This invention results from the realization that fouling of a reflow solder convection oven by contaminants present in or carried by the heating gases of the oven which condense or deposit on various components of the oven and that the clogging problem associated with prior art active decontamination systems including condensers and filters can be eliminated by a passive decontamination subsystem which is driven by the pressure and temperature differentials inherent in a convection oven and which uses a network of collision baffles to capture the contaminants instead of condensers and filters which themselves quickly become fouled and clogged This invention features a reflow solder convection oven comprising at least one heating zone with a gas intake and a gas outtake, and a passive gas decontamination subsystem including an intake duct in fluid communication with the gas outtake of the at least one heating zone, and at least one decontamination duct connected on one end to the intake duct. The decontamination duct includes a plurality of collisions baffles therein for collecting contaminants from the gas outtake of the at least one heating zone. Also included is an outtake duct connected to the decontamination duct on an end opposite the intake duct and in fluid communication on an opposite end with the gas intake of the at least one heating zone.
The intake duct is typically vertically disposed and includes a drip tray therein to capture any contaminate condensing in the intake duct. The outtake duct is also usually vertically disposed and includes a drip tray therein to capture any contaminates condensing in the outtake duct. The at least one decontamination duct, however, is preferably horizontally disposed.
The decontamination duct includes a removable wall and the collision baffles are preferably attached to the removable wall for easy cleaning thereof. The removable wall is usually the top cover of the decontamination duct.
The collision baffles are preferably disposed at an acute angle between 40°-80° with respect to the longitudinal axis of the decontamination duct. The collision baffles are preferably disposed at an angle away from the flow direction to create a turbulent flow. The baffles usually have one dimension (e.g. width) with extends across the center line of decontamination duct and another dimension (e.g. length or height) which spans approximately from one side of the decontamination duct to an opposite side of the decontamination duct.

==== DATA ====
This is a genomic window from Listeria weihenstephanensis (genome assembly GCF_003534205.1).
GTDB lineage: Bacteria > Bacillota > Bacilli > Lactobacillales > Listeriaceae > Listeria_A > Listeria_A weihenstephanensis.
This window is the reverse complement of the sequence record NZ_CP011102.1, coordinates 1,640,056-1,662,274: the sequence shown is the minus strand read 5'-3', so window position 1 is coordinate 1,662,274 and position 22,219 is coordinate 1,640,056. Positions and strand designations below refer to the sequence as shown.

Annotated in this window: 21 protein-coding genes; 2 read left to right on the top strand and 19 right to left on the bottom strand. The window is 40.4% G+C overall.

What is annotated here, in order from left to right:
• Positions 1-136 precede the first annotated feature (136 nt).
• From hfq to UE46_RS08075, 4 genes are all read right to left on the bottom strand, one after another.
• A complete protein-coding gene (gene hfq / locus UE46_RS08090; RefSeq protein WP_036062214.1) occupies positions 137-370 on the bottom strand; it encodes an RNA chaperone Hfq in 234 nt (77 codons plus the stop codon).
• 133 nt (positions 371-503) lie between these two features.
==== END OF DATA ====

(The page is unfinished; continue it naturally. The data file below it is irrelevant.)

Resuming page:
In the preferred embodiment, the decontamination duct is square with a sloped bottom and the baffles are rectangular plates. The decontamination duct and the plates are typically made of aluminum.
The at least one zone which receives the decontaminated gas is preferably a zone other than the reflow zone such as the “pre-flow” or “soak” zone. There typically are n total zones and the intake duct is proximate the nth or last zone. This arrangement helps insure that the system processes all the convection oven gas in an effective manner.
In the preferred embodiment, there are two decontamination ducts, one intake duct connected to both decontamination ducts and two outtake ducts, one each connected to a decontamination duct, one each connected to a different gas outtake.
The closed, passive gas decontamination system of this invention includes an intake duct responsive to a gas flow containing contaminants within the convection oven; a decontamination duct connected on one end to the intake duct, the decontamination duct including a plurality of collision baffles therein for collecting contaminants from the gas; and an exhaust duct connected to the decontamination duct opposite the intact duct and terminating at a location within the oven remote from the intake duct.